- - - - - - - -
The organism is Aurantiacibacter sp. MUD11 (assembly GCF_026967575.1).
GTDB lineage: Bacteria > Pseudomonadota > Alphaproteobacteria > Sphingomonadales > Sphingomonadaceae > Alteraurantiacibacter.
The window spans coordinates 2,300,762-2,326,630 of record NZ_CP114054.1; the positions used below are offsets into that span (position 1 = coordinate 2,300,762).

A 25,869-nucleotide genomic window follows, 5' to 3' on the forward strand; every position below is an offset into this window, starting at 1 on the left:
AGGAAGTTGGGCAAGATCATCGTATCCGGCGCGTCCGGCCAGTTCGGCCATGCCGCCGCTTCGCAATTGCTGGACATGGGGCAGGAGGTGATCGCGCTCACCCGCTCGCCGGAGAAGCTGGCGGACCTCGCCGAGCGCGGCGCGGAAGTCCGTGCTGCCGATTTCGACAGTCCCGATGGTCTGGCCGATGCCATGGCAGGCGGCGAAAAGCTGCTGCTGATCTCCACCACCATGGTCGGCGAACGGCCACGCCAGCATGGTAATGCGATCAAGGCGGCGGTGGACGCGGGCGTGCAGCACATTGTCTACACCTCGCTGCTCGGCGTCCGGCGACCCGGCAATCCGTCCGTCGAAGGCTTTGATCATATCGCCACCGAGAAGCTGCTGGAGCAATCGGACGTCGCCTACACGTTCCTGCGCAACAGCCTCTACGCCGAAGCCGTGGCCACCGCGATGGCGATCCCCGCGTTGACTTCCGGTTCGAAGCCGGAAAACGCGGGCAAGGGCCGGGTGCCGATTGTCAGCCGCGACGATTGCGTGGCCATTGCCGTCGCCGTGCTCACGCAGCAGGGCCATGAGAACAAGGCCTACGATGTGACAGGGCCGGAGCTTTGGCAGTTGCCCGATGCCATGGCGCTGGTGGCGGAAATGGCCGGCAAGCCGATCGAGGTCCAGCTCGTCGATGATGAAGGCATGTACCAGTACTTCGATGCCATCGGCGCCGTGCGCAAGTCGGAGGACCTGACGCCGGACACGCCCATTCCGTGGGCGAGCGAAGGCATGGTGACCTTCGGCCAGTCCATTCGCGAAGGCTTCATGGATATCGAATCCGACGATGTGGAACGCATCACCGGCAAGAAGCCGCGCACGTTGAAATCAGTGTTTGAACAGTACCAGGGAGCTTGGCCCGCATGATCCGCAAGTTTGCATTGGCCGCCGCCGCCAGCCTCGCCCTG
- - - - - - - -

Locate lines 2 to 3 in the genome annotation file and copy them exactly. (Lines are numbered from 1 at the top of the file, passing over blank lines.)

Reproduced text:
GTDB lineage: Bacteria > Pseudomonadota > Alphaproteobacteria > Sphingomonadales > Sphingomonadaceae > Alteraurantiacibacter.
The window spans coordinates 2,300,762-2,326,630 of record NZ_CP114054.1; the positions used below are offsets into that span (position 1 = coordinate 2,300,762).